“Sorry. I just…” I just realized my entire life of GPA-driven ambition has totally ill-prepared me for whatever comes after shaking the dean’s hand at graduation—other than a good dose of hand sanitizer.
“Julie, please tell me you’re not still thinking about our suturing discussion earlier.” Nicole stares at me with a face that says she’s disappointed in my theatrics.
I shake my head, still unable to form words. How could I have come this far in life without a plan? I always have a plan! Maybe I’ve just forgotten the plan. What was the plan again?
“Julie, speak!” Nicole shakes the phone, probably pretending it’s my shoulders.
“I’m sorry. I think I’m just having an existential crisis.” My voice is monotone and barely there. “I’m fine.”
“What are you talking about? Julie, you kick ass at everything you put your mind to.”
“Oh my God, you sound like my mother.” Who I’ll be roomies with all too soon.
“Seriously, where did this come from?”
“I don’t have any idea what I’ll do after graduation!” Nicole furrows her brow, narrowing her eyes at me. “How could I not have seen this coming?” I continue, mostly to myself.
“Obviously, I’m going to graduate, and at the top of my class, most likely. But then what? Have I really been so blind?” Nicole purses her lips, and I can tell she doesn’t have a rebuttal. Because I’m right! “I’ve forced myself to forgo any kind of life outside of school in exchange for being top of my class, but now that just means I’m an inexperienced, naive goody-two-shoes entering a world where grades don’t matter and GPA doesn’t count!”
I’m shaking, my hands trembling so badly that Nicole’s image on the phone is jittering like my grandma’s TV stuck between channels.
“Julie, take a deep breath and try to calm down. It’s okay, it’s all going to be okay.”
I drop to the floor and hug my knees to my chest, fighting back tears. “Easy for you to say,” I mutter.
“Excuse me, but we’re talking about you here,” Nicole chides. “You’re a badass.” I scoff. No one has ever described me that way before. “I’m not the one who decided to go to college across the country,” she says with a half-smirk before I even get the chance to argue.
“I’m not a badass. And you would have, too, if you wanted to get away from your overbearing mother.”
“You keep telling yourself that, but we both know you could have stayed and gone to UF or FSU or UCF or USF like everybody else we know.”
I purse my lips. “I suppose you’re right,” I say, not entirely convinced it was a “gutsy” move. Regardless, my blood pressure begins receding to its usual pace.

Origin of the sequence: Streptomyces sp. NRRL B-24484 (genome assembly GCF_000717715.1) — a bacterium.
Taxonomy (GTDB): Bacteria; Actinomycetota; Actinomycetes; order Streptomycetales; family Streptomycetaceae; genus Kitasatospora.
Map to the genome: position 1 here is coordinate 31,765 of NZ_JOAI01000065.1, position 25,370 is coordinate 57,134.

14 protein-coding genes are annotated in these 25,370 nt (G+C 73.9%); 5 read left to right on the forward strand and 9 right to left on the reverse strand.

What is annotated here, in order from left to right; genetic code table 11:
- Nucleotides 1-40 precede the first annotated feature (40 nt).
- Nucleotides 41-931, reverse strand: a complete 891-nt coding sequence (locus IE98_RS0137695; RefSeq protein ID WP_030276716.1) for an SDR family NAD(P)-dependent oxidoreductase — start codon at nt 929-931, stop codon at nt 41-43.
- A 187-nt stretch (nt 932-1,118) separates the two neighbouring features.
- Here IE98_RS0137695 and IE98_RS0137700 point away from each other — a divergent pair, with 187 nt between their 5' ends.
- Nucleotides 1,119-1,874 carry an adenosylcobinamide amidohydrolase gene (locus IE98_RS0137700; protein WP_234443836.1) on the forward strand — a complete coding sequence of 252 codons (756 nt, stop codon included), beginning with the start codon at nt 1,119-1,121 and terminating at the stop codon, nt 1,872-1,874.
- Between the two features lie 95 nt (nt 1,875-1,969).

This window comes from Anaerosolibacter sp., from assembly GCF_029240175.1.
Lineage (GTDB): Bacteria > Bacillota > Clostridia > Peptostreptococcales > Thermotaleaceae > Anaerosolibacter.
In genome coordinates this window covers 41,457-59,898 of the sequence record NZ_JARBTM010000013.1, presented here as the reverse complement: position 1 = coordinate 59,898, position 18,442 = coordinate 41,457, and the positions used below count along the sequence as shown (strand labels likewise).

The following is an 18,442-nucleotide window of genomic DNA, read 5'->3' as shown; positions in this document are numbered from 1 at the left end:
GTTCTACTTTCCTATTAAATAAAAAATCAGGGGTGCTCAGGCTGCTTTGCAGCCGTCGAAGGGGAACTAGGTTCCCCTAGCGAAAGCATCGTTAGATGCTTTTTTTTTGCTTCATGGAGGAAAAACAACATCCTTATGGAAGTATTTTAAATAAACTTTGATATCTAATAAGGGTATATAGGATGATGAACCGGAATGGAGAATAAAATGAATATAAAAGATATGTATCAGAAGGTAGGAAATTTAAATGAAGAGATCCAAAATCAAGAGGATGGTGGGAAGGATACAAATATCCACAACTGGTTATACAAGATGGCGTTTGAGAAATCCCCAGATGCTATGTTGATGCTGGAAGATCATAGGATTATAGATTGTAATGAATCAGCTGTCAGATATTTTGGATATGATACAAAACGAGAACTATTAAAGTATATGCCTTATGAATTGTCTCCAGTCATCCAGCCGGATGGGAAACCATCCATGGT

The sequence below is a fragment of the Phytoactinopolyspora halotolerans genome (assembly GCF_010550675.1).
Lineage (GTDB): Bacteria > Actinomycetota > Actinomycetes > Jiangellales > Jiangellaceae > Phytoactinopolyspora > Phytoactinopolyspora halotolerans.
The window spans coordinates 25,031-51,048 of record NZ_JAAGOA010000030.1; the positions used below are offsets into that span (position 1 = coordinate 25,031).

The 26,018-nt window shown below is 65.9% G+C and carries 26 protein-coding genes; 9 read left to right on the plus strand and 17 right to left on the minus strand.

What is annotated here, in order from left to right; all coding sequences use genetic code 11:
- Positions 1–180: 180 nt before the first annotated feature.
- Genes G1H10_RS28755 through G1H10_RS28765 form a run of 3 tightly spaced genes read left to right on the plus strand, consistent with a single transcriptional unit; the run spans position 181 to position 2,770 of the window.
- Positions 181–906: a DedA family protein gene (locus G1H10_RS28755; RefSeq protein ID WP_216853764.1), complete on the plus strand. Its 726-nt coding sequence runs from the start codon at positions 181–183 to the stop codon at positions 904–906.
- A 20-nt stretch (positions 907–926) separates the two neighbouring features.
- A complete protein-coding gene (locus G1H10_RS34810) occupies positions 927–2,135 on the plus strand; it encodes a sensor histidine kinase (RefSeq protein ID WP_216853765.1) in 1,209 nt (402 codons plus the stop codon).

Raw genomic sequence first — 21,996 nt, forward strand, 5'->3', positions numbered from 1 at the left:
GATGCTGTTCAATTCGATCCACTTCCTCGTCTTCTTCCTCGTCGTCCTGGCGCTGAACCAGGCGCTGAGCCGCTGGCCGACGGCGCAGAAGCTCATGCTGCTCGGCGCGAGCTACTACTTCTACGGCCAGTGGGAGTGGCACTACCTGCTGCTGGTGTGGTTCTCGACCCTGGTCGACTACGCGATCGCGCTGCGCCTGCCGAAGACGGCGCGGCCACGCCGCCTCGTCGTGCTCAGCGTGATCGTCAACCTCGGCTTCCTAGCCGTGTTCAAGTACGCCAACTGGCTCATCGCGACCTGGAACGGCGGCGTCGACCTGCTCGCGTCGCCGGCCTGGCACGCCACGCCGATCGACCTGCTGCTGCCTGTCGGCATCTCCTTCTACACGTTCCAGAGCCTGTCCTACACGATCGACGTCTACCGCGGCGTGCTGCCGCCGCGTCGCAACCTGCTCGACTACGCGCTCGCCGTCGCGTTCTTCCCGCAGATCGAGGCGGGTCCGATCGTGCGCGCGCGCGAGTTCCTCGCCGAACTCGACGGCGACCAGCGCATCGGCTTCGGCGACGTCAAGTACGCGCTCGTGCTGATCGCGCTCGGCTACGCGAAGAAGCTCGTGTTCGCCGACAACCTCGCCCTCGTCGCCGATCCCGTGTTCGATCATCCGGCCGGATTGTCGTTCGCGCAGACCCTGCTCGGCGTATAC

Nicole scoops up the remaining innards of her PubSub and licks them from her fingers. “Especially if you’re right about not having a plan for life after college. That’s pretty brave, girl. Going across the country just to take a bunch of hard-core classes for the hell of it.”
Just when it seemed she was being helpful.
“Hang on,” Nicole says. Her screen pauses for a second. I suck in a shaky breath. She’s back in a moment, and she has bright eyes.
“Dr. Reeves is calling me! I can’t not answer,” she says, bubbling over with excitement. She stops bouncing at the sight of my ashen face and turns to me, serious. “Are you going to be okay?”
“Yes,” I say, though my head is shaking, “no.”
She doesn’t seem convinced. “I’ll call you right after.” I nod, but it’s unrecognizable amongst all the involuntary shaking. Nicole hangs up.
Okay. Nicole’s right, it’s fine. I mean, I’m Julie freakin’ Richardson! The Master of Plans. The Acer of Tests. The twenty-two-year-old who’s never been on a real date or done anything just for the hell of it.
This is ridiculous. I need a plan.
In my small apartment kitchen, I grab a glass of ice-cold water and plant myself at my desk. My ancient laptop hums to life. It’s as old as the scratched silverware in my drawers and the chipped china in my cabinets. And the stained placemats on my table. All gifts from Mom, who wanted to make sure I felt her motherly touch in my one-bedroom apartment across the country. At least, that’s what she told me. But I know it’s because my parents are cheap as hell. Who would want a new mattress that isn’t stained from childhood bed-wetting, anyway? At least it was an opportunity to put my triple backups of baking soda and dish soap to use. Maybe when I’m forty and can pay for it myself with my grown-up real-world job.
But that’s assuming I make it past graduation.
The hunk of technology screeches at me, letting me know it’s finally awake. Hello to you, too. As soon as the Internet connection is established, I immediately begin searching online for career quizzes.
Don’t judge me.
Oh! Here’s one that doesn’t look like a thirteen-year-old made it.
As I fill out the questions page by page, the faint, familiar sense of purpose comes back to me. I read the questions aloud.
“You spend most of your free time socializing, at parties, shopping, etc.” HA. Unless burying myself in textbooks at the school library counts as socializing, that’s a NO. Click.